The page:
New books of interest, in brief, from this month:
I. Marriage has never been harder — or happier, argues new book. Heidi Stevens, Chicago Tribune
Eli J. Finkel writes about “how marriages moved from pragmatic institutions to partnerships based on love and sentimentality” in The All-or-Nothing Marriage: How the Best Marriages Work.
II. Have Smartphones Destroyed a Generation? Jean M. Twenge, The Atlantic
Jean M. Twenge has authored one of the longest-titled books of recent note: iGen: Why Today’s Super-Connected Kids Are Growing Up Less Rebellious, More Tolerant, Less Happy–and Completely Unprepared for Adulthood–and What That Means for the Rest of Us. Take this and the above-cited article’s subtitle—More comfortable online than out partying, post-Millennials are safer, physically, than adolescents have ever been. But they’re on the brink of a mental-health crisis—and you’ll already know the gist of her message.
III. The Most Important Emotional Intelligence Quote You’ll Hear Today. Damon Brown, Inc.
Brené Brown‘s newest book, Braving the Wilderness: The Quest for True Belonging and the Courage to Stand Alone, tells readers one way Oprah Winfrey has made an impact on her. “Her advice is tacked to the wall in my study: ‘Do not think you can be brave with your life and your work and never disappoint anyone. It doesn’t work that way’.”
Not taken from the above article, a statement by Brown in Braving the Wilderness that’s also bound to become highly quotable: “True belonging doesn’t require us to change who we are. It requires us to be who we are.”
IV. This Stanford Professor Has a Theory on Why 2017 Is Filled With Jerks. Jessica Pressler, New York Magazine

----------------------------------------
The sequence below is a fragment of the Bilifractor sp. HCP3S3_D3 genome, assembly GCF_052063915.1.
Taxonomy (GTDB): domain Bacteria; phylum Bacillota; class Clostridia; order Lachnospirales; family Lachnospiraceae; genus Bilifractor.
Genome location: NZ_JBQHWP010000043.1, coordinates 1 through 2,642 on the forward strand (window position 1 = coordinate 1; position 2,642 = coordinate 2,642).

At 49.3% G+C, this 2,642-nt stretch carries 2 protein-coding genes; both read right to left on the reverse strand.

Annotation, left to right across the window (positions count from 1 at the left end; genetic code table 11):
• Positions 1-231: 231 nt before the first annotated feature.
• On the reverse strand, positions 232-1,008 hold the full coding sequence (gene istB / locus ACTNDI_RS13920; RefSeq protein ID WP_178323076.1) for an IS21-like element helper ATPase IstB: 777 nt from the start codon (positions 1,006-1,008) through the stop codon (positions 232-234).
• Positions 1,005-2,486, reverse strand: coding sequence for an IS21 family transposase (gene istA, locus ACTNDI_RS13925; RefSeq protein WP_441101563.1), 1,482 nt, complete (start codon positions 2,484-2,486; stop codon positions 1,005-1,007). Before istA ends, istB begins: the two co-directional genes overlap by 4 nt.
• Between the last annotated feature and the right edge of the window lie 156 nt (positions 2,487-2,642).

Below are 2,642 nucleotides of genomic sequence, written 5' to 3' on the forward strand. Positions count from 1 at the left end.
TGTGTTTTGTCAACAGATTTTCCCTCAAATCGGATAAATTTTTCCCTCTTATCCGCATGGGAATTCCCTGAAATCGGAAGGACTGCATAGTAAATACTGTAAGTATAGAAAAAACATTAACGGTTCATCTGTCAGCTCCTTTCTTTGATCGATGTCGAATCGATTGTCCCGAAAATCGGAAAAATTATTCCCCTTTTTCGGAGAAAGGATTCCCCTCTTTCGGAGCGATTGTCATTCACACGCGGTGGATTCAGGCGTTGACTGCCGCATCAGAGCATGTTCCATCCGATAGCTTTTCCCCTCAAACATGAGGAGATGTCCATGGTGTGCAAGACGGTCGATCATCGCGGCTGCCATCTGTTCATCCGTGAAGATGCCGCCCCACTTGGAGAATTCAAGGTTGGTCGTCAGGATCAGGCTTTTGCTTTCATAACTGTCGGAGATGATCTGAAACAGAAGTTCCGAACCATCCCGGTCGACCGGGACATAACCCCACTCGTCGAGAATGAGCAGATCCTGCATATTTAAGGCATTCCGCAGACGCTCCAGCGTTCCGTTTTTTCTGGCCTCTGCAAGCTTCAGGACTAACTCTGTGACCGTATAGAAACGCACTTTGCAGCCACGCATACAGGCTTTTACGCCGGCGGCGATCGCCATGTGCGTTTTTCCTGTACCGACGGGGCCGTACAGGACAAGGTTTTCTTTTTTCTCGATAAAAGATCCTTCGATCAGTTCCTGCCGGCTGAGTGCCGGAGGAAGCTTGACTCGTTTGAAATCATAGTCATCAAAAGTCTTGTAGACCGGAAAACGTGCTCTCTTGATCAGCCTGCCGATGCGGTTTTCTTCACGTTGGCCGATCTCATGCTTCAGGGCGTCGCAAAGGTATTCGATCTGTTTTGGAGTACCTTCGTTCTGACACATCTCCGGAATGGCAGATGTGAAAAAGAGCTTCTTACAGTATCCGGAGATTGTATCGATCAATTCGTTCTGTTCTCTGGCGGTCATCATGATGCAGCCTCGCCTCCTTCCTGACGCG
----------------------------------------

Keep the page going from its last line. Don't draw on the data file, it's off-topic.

Robert Sutton was behind the popular 2007 book The No Asshole Rule and now gives us The Asshole Survival Guide: How to Deal with People Who Treat You Like Dirt. According to Sutton, the problem of ‘disrespectful, demeaning, and downright mean-spirited behavior’ is ‘worse than ever’.”
Allen Frances‘s Twilight of American Sanity: A Psychiatrist Analyzes the Age of Trump presents his ongoing position that Trump doesn’t necessarily have a mental disorder. As he recently stated in an interview with Chen:
Trump causes enormous distress to others, but his behavior doesn’t bother himself. In fact, he gets rewarded for them, he’s not necessarily out of sync with larger society. He’s always terrific at feathering his own nest and he’s been rewarded for his world-class narcissism rather than being punished for it. Having the symptoms themselves does not constitute a mental disorder. In order to qualify as a mental disorder, the individual would have to have distress related to them.
Maybe it’s society itself that has the disorder, states Frances. From Twilight of American Sanity:
What does it say about us, that we elected someone so manifestly unfit and unprepared to determine mankind’s future? Trump is a symptom of a world in distress, not its sole cause. Blaming him for all our troubles misses the deeper, underlying societal sickness that made possible his unlikely ascent. Calling Trump crazy allows us to avoid confronting the craziness in our society—if we want to get sane, we must first gain insight about ourselves. Simply put: Trump isn’t crazy, but our society is.
Marcia Angell, MD: “In this wide-ranging and enlightening book, Allen Frances, one of America’s most distinguished psychiatrists, shows how most of the current problems facing the United States — from denial of climate change to grotesque inequality—arise from mass delusions similar to the delusions of psychiatric patients. Twilight of American Sanity leaves no topic untouched. Readers might disagree with some of his conclusions, but they will always find them provocative and well argued.”